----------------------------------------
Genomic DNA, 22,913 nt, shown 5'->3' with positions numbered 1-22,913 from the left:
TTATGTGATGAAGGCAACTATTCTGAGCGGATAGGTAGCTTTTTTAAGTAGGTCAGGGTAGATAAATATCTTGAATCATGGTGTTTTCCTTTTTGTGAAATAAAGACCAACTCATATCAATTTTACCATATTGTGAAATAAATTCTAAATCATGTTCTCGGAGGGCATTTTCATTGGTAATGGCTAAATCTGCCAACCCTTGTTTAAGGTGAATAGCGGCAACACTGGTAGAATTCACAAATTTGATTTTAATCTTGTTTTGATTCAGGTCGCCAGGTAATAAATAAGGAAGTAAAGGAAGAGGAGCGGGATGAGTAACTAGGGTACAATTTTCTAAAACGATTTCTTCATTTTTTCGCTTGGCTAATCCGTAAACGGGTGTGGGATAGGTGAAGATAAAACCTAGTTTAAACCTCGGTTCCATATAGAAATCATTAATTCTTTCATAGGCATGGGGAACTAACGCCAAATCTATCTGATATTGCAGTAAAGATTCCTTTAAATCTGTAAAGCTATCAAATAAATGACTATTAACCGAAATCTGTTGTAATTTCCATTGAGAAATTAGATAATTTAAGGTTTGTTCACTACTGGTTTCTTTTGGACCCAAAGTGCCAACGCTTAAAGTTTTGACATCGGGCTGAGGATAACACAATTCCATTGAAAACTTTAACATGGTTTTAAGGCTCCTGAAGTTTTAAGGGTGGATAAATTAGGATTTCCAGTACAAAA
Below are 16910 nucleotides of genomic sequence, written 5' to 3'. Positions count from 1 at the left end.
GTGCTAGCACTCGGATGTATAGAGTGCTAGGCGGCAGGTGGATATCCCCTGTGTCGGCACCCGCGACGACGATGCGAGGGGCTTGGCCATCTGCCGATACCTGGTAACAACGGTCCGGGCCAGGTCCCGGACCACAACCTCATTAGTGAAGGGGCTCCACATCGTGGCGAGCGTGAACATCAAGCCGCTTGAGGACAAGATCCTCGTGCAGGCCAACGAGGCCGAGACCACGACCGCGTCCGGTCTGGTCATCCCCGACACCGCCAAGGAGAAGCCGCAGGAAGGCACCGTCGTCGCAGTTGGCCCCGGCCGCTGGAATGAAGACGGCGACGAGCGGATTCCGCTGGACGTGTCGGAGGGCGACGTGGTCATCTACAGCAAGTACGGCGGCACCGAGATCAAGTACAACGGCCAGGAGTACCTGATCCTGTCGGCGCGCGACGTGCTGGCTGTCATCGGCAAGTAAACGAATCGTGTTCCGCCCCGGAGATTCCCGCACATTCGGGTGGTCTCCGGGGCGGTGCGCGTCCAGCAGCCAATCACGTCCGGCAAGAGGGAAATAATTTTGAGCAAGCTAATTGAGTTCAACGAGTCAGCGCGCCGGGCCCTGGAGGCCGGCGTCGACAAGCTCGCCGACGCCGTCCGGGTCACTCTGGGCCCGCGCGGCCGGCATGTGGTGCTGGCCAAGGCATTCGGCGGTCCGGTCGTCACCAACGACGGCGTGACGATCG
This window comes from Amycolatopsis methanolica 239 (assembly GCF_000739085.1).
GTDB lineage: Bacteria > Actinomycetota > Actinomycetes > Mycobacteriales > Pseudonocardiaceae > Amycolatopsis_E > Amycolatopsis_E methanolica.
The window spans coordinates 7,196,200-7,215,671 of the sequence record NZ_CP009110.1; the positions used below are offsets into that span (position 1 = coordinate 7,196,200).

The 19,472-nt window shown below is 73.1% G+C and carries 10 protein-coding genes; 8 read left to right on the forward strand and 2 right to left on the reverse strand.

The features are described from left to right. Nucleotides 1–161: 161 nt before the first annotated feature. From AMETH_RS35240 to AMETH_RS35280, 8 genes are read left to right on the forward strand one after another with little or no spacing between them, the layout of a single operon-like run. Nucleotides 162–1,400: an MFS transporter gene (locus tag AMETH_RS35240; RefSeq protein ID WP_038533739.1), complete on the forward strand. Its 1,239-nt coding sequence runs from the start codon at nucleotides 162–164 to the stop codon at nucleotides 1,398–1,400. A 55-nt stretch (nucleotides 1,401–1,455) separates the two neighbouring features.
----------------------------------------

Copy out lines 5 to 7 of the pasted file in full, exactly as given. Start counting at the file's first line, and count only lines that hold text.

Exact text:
This window comes from Amycolatopsis methanolica 239 (assembly GCF_000739085.1).
GTDB lineage: Bacteria > Actinomycetota > Actinomycetes > Mycobacteriales > Pseudonocardiaceae > Amycolatopsis_E > Amycolatopsis_E methanolica.
The window spans coordinates 7,196,200-7,215,671 of the sequence record NZ_CP009110.1; the positions used below are offsets into that span (position 1 = coordinate 7,196,200).